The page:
UNC Charlotte “Safe Zone” program encourages gender neutral language
Updated: July 27, 2017 at 9:01 pm
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UPDATE: Professor Joshua Burford, who was interviewed for the Fox piece, has voiced his displeasure with the news station’s handling of this report. He commented on our Facebook page where we shared this article, which links to the Fox story:
This linked article is not a reliable one. The Fox folks asked me questions about the nature of Safe Zone and then somehow turned it into a story about us “requiring” students to use Gender inclusive language. Safe Zone is not a new program, but rather a long existing and evolving one that seeks to create affirming spaces on our campus.
The Fox article states, “The program isn’t mandated or forced, but students are split on the issue of whether or not it’s needed.”
The feature includes interviews with UNCC students, some of whom were supportive, others of whom were not.
A program at the University of North Carolina at Charlotte, called “Safe Zone,” is asking faculty, staff and students to use gender neutral pronouns to be more inclusive to the transgender community.
The program suggests using “ze” instead of “he” and “she,” and “hir” and “hirself” in place of “her/him” and “herself/himself.”
The chart below show both the gender neutral pronouns UNCC is recommending, as well as Spivak pronouns, which are another option, though not widely used anymore.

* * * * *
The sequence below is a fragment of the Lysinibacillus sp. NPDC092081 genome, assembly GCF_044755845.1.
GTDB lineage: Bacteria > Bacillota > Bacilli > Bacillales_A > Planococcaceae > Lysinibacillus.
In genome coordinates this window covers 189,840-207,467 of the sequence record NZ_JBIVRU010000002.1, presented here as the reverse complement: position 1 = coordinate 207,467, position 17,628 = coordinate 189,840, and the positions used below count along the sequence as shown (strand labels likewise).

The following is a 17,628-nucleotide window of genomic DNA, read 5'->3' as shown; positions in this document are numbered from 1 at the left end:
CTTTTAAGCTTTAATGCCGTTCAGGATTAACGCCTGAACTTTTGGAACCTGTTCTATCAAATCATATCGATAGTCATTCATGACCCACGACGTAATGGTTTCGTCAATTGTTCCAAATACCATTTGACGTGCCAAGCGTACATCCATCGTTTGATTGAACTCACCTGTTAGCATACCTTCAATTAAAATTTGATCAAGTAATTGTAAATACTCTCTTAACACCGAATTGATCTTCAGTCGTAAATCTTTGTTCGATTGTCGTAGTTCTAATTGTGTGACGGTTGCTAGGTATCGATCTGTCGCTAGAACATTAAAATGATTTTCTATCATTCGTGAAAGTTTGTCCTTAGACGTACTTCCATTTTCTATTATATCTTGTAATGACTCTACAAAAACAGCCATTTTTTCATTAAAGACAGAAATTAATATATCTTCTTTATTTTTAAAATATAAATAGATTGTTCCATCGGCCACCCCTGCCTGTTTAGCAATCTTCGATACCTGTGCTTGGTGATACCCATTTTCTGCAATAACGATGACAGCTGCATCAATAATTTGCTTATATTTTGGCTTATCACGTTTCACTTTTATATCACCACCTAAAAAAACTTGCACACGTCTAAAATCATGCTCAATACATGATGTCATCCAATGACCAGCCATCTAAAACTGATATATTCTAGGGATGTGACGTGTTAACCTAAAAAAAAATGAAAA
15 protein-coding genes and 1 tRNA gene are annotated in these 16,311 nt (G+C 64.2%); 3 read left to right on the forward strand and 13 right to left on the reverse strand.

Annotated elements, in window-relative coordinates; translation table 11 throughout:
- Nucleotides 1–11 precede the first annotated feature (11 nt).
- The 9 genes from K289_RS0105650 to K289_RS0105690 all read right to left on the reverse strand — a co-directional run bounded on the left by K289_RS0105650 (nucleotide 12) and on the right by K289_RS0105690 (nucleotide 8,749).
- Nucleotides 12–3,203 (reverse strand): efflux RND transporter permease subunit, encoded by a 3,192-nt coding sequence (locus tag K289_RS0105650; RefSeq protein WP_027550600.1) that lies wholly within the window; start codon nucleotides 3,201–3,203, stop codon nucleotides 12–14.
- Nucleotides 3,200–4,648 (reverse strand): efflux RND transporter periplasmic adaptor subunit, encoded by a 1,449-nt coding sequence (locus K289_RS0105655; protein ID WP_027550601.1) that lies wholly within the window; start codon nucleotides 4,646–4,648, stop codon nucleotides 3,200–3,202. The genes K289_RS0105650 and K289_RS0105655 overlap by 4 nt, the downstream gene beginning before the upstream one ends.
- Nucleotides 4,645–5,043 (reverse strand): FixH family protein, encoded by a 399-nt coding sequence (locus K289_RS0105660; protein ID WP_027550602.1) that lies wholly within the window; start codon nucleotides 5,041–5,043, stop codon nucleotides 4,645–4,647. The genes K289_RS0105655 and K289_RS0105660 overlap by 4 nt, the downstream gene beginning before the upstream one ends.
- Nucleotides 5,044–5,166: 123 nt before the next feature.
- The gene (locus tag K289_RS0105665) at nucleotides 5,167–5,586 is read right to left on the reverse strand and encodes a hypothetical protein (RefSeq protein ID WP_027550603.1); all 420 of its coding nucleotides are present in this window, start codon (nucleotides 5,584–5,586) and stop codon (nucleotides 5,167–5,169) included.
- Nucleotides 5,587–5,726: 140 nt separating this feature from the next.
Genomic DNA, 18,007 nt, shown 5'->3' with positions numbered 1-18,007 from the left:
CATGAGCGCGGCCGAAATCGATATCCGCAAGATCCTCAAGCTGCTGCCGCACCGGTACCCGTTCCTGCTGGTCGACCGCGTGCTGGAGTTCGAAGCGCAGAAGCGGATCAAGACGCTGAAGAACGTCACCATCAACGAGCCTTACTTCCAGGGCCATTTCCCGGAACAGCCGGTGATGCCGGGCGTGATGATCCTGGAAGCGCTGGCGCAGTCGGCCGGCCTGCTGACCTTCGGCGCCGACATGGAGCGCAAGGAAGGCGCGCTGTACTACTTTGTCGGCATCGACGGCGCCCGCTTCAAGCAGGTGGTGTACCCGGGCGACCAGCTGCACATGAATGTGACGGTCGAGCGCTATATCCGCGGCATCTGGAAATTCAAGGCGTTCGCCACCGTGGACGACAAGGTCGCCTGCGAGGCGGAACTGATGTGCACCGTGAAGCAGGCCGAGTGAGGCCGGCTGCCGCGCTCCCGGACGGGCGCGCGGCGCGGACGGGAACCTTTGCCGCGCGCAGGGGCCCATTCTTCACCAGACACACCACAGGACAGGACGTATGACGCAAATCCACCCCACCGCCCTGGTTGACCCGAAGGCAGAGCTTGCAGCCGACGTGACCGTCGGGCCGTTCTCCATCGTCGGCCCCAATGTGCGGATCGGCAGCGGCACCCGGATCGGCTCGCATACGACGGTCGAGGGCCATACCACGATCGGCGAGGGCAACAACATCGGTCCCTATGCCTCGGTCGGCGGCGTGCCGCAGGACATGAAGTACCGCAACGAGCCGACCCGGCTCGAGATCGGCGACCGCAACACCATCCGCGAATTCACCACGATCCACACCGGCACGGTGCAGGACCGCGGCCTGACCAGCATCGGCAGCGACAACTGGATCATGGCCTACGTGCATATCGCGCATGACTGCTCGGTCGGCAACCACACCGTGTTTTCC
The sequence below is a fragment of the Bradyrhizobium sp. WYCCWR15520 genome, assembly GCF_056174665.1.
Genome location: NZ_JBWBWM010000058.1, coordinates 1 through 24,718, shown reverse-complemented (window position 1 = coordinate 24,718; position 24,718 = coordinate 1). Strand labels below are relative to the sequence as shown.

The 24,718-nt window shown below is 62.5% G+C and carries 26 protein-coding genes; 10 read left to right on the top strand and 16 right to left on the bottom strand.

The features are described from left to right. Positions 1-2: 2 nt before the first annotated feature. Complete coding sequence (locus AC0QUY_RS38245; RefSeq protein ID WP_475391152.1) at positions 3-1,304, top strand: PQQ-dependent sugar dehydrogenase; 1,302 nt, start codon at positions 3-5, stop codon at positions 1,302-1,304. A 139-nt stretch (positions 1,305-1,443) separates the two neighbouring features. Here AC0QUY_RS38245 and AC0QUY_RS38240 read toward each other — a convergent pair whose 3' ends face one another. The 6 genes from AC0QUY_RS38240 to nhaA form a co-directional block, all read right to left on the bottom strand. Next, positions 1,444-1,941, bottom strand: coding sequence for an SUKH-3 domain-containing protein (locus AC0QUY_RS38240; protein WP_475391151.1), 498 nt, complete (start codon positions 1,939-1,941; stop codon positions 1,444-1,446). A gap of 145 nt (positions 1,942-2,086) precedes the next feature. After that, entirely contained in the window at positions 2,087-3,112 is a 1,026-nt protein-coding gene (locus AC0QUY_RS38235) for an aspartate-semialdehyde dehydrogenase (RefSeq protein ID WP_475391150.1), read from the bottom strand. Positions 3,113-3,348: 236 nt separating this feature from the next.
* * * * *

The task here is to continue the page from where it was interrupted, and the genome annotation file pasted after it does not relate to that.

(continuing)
We always want students to use more inclusive language as often as possible and we stress this a lot when we are in classrooms and offering programs. Conversations about inclusive language are a good starting point to open up dialogue about difference and to empower students to speak up more often. Student are also able to access information about inclusive language through class presentations offered by my office, programming that we run here in the office, and by advising of student organizations. In this way students are both actively and passively encouraged to use inclusive language as often as possible. We don’t have physical pamphlets in a traditional sense but do use our website as a resource in this way.
Do you use these gender neutral pronouns? If not, will you start? Let us know in the comments.
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About the author: Jeff Taylor is a journalist, artist and social media editor. In addition to QNotes, his work has appeared in publications such The Charlotte Observer, Creative Loafing Charlotte, LGBTQ Nation and The Pride L.A. He graduated from the State University of New York at Brockport and has lived in Charlotte since 2006. Follow him on Twitter @jefftaylorhuman.